The Prime Minister's announcement that Australia will permanently maintain its annual humanitarian intake is a good start but must not mask the "elephant in the room," the plight of refugees on Manus Island and Nauru, writes Phil Glendenning.
Mr Glendenning, the Director of the Edmund Rice Centre and President of the Refugee Council of Australia, has welcomed Malcolm Turnbull's long overdue announcement yesterday, including the resettling of refugees from Central America, an increase in funding for international refugee programs, and a permanent increase in our humanitarian intake to 18,750.
“These announcements are a good start, but they must only be the first steps in our response to the global refugee crisis,” Mr Glendenning said.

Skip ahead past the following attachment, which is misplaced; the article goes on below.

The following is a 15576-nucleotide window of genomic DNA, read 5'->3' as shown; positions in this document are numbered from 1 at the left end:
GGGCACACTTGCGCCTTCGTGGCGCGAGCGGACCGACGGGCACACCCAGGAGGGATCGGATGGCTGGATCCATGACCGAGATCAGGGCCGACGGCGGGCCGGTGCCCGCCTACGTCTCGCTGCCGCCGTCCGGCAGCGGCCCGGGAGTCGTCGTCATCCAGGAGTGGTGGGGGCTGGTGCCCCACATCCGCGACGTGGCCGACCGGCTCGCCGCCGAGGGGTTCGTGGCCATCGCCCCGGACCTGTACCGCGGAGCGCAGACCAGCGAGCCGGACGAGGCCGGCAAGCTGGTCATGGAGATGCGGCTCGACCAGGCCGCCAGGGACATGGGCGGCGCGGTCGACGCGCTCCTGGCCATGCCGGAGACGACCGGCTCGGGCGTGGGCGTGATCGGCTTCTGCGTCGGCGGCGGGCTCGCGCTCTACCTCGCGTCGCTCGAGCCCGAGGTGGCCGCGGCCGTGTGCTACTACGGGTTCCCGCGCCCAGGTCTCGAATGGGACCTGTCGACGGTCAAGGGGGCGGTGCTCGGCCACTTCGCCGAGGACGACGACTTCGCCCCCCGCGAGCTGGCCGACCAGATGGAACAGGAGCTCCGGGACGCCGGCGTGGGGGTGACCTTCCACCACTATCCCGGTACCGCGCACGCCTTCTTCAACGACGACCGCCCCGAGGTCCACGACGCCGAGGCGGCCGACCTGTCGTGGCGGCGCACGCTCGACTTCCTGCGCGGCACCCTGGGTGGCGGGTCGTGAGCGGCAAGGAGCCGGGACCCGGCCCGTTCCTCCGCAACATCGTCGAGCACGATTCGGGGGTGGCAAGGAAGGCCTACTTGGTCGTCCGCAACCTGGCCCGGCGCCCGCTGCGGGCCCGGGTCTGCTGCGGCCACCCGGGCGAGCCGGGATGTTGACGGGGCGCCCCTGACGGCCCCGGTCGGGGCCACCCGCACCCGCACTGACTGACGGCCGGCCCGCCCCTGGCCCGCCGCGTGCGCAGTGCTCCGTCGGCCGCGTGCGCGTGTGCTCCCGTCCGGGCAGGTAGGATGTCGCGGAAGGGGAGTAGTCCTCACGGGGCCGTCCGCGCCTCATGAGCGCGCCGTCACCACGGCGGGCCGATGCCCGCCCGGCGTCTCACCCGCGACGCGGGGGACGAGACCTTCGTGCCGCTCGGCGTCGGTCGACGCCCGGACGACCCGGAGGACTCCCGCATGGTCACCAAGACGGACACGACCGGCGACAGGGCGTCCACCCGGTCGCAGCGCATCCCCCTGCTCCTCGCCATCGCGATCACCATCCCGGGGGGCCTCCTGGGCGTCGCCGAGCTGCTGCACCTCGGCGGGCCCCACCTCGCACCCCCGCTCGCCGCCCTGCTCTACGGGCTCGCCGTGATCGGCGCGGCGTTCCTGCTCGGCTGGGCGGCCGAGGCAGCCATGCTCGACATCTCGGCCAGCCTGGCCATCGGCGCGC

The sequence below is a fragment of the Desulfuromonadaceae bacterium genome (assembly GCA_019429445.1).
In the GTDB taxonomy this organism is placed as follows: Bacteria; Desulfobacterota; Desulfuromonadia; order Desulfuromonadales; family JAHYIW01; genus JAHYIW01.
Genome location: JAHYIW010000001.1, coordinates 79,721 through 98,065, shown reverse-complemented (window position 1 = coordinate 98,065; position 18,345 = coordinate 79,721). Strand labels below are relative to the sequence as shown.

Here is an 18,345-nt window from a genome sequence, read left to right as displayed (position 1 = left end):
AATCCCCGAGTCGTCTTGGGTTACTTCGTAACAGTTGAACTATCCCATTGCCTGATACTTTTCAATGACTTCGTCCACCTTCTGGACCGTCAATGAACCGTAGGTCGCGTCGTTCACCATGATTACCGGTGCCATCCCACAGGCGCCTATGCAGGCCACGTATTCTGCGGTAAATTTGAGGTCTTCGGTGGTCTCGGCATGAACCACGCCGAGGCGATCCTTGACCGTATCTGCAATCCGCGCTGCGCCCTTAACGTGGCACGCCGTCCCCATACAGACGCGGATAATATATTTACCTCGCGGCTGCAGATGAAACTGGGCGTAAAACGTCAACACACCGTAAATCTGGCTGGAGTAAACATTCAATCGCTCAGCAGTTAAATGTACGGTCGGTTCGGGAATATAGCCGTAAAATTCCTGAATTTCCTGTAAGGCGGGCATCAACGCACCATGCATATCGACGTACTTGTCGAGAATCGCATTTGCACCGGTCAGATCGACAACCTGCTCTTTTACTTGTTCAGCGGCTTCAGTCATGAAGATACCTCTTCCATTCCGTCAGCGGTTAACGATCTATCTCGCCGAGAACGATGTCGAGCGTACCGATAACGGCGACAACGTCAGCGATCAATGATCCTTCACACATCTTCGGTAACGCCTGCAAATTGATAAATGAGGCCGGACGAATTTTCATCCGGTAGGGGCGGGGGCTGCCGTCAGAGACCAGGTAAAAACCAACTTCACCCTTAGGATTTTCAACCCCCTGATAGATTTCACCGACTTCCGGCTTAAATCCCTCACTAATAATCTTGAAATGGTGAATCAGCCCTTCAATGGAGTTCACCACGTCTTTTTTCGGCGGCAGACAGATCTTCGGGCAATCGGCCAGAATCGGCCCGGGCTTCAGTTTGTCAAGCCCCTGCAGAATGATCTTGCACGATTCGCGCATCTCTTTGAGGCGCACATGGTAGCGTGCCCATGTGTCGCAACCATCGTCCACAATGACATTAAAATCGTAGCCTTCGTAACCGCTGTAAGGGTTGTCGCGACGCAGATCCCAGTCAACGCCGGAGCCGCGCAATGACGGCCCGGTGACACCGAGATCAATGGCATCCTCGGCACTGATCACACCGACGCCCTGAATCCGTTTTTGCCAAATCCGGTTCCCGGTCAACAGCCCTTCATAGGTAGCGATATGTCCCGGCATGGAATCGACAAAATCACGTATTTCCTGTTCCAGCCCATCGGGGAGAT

“Australia must play its role in building durable solutions for displaced people around the world – safe return to countries of origin, integration in host countries, and resettlement.
“Increasing our humanitarian intake and providing more funding for refugee programs are important steps in building durable solutions, but more can be done.
“A humanitarian intake of 18,750 is still less than the 27,000 that was recommended by the Panel of Experts report handed in by Angus Houston, Paris Aristotle, and Michael l’Estrange in 2012. “A $130 million increase in funding for international refugee programs is insignificant compared with the $9.6 billion spent by the government on its offshore detention program since 2013.
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